A permit is required for construction of a new well, replacement of an existing well, change or increase in the use of a well, or change in the source for the well (i.e. drilling deeper). Well permits are also required if groundwater is intercepted while constructing an off-channel pond. Application forms and assistance can be obtained from the Division Engineer’s Office. Well applications are approved for specific uses. Those uses may (or may not) include outside water use. If you are a new homeowner, be sure to check the approved uses of your well prior to installing outdoor water spigots, irrigation systems, or purchasing livestock. “Household ONLY Use” means you CANNOT do any form of outside watering without an approved augmentation plan!!! This includes washing your car in the driveway.

The Colorado Division of Water Resources is the department to contact with questions regarding water rights (see page 3 for their contact info). You can also check out for specific Water Commissioner contact info.

Mineral Rights

Like water rights, mineral rights are NOT definitively tied to the land. Both mineral rights and water rights can be separated from the land on which they are located. Accordingly, when you purchase new land, be sure to research if you are also acquiring the mineral rights on that land. You may be acquiring 100%, 50%, or 0% of the mineral rights. It is worth looking into because you do not want to be surprised later on when a stranger walks up to your door wanting to claim his or her mineral rights. Mineral rights refer to: a) sedentary minerals that do not move below the Earth's surface, and b) fluid minerals such as oil or natural gas.


Wetlands are defined as “those areas that are inundated or saturated by surface or ground water at a frequency and duration sufficient to support, and that under normal circumstances do support, a prevalence of vegetation typically adapted for life in saturated soil conditions.” Wetlands are the transitional areas between open water and dry land that are often found along bays, lakes, rivers and streams. Plants growing in wetlands are capable of living in saturated soil conditions for at least part of the growing season. Swamps and marshes are obvious wetlands, but other wetlands are more difficult to recognize because they are dry during part of the year or they “just don't look very wet.”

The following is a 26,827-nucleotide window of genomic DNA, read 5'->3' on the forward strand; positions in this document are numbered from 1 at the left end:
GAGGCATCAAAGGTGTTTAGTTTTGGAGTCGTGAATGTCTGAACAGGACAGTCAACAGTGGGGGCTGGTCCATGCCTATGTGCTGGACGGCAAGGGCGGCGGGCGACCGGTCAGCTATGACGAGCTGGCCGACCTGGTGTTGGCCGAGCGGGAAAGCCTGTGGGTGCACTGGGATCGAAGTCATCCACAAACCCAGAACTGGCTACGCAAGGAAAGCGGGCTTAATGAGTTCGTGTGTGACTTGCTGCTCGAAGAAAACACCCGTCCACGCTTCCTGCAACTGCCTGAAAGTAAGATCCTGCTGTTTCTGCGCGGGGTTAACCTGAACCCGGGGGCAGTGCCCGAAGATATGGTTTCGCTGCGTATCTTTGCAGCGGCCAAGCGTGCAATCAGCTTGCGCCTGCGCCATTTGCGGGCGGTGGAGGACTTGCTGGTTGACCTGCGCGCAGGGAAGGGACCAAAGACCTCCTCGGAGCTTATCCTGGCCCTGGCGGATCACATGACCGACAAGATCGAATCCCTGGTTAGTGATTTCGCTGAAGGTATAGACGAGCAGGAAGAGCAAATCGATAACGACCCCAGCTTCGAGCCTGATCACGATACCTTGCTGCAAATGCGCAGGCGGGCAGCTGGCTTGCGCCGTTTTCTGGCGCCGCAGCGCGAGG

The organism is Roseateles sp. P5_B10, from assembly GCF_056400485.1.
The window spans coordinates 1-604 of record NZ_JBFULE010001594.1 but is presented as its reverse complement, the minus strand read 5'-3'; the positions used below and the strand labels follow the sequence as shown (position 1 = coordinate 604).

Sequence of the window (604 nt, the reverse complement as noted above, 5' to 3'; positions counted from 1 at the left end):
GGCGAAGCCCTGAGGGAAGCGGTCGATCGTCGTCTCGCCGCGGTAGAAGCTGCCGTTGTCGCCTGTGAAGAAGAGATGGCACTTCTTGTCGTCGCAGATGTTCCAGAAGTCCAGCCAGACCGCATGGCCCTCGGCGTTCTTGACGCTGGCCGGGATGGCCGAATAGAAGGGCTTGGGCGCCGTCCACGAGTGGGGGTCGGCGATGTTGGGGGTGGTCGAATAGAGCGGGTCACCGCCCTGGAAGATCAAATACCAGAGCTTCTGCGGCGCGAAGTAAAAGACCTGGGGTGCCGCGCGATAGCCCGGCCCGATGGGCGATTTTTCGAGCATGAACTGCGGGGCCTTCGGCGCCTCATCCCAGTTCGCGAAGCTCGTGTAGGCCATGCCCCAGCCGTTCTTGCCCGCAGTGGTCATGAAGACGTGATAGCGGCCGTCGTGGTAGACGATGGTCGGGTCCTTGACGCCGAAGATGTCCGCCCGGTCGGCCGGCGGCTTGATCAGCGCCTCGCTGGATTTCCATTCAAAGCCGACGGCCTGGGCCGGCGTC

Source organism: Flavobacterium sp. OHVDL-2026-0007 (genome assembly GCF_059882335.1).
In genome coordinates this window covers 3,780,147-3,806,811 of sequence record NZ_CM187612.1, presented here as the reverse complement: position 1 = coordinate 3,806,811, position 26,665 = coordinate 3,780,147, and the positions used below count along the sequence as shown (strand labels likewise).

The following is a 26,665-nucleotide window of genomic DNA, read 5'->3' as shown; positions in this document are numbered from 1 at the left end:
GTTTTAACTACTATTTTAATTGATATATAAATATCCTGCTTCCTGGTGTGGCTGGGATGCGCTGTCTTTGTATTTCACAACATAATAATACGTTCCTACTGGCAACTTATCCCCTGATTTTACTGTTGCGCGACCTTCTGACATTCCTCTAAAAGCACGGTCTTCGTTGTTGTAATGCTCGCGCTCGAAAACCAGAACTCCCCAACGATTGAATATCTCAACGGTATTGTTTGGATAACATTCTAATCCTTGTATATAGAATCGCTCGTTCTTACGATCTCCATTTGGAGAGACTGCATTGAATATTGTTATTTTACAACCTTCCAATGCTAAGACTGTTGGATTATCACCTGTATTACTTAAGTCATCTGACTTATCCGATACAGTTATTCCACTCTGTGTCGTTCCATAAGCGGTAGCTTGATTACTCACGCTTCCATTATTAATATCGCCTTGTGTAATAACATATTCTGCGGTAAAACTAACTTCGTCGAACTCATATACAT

Why are wetlands important?

Wetlands provide food and habitat for an abundance of life. Along with open water, they are breeding, spawning, feeding, cover, and nursery areas for fish. They are also important nesting, migrating, and wintering areas for waterfowl and other wildlife.

Wetlands serve as buffer areas to protect shorelines and streambanks from erosion and storm surges. They also act as natural water storage sites in groundwater recharge areas and times of flooding. Finally, wetlands perform critical water quality functions, such as assimilating, recycling, filtering, and removing pollutants from water.

Why do wetlands need to be identified?

The United States Army Corps of Engineers (USACE) is the only regulatory agency authorized to determine the presence or absence of jurisdictional waters of the US, including wetlands. Section 404 of the Clean Water Act also requires the USACE to authorize the discharging of dredged/fill material into waters and jurisdictional wetlands of the United States. Activities in wetlands for which permits may be required include: placement of fill material, land clearing involving relocation of soil, road construction, shoreline erosion control, mining, and utility line or pipeline construction. Please realize, this list is NOT meant to be exhaustive of all activities that may require a USACE permit.

What to Do

If you plan to perform work or deposit fill material in areas that have characteristic indicators of a wetland, you should FIRST seek assistance from the local Corps District Office. The local Corps District Office must make the final determination of whether a wetland is present and if the planned activities require a permit. See page 3 for the USACE Office contact info.

Some clues that you may have a wetland:
  • Standing or flowing water.
  • Waterlogged soil.
  • Watermarks on trees.
  • Drift lines or piles of debris oriented in the direction of water movement.
  • Debris lodged in trees.
  • Thin layers of sediment deposited on leaves or other objects in the form of soil “crusts.”
  • The area is flooded, occurs in a floodplain, or has low spots where water is present just below or above the soil surface for part of the growing season.
  • The area has plant communities that occur in areas known for having standing water for at least part of the growing season.
  • The area has peat, mucky soils, or is soft enough to compress under foot.


What is drought?

Drought is a deficiency in precipitation over an extended period, usually a season or more, resulting in a water shortage causing adverse impacts on vegetation, animals, and/or people. It is a normal, recurrent feature of climate that occurs in virtually all climate zones, from very wet to very dry. Drought is a temporary aberration from normal climatic conditions, thus it can vary significantly from one region to another. Drought is different than aridity, which is a permanent feature of climate in regions where low precipitation is the norm, as in a desert.